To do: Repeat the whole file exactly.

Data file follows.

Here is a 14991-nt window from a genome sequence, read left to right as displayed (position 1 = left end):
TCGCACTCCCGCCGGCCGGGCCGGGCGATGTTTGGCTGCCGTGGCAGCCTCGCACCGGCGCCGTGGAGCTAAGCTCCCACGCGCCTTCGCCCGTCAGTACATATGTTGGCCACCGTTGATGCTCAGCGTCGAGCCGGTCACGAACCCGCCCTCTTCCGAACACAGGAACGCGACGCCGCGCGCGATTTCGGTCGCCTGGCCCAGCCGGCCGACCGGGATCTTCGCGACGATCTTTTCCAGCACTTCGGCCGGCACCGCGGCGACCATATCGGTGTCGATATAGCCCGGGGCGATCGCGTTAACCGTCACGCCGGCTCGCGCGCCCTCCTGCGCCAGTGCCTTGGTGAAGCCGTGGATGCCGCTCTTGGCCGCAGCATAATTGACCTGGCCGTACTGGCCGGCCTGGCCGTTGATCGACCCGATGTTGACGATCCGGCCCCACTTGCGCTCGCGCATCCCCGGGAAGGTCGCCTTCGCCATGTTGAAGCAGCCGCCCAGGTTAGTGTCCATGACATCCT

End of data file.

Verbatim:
Here is a 14991-nt window from a genome sequence, read left to right as displayed (position 1 = left end):
TCGCACTCCCGCCGGCCGGGCCGGGCGATGTTTGGCTGCCGTGGCAGCCTCGCACCGGCGCCGTGGAGCTAAGCTCCCACGCGCCTTCGCCCGTCAGTACATATGTTGGCCACCGTTGATGCTCAGCGTCGAGCCGGTCACGAACCCGCCCTCTTCCGAACACAGGAACGCGACGCCGCGCGCGATTTCGGTCGCCTGGCCCAGCCGGCCGACCGGGATCTTCGCGACGATCTTTTCCAGCACTTCGGCCGGCACCGCGGCGACCATATCGGTGTCGATATAGCCCGGGGCGATCGCGTTAACCGTCACGCCGGCTCGCGCGCCCTCCTGCGCCAGTGCCTTGGTGAAGCCGTGGATGCCGCTCTTGGCCGCAGCATAATTGACCTGGCCGTACTGGCCGGCCTGGCCGTTGATCGACCCGATGTTGACGATCCGGCCCCACTTGCGCTCGCGCATCCCCGGGAAGGTCGCCTTCGCCATGTTGAAGCAGCCGCCCAGGTTAGTGTCCATGACATCCT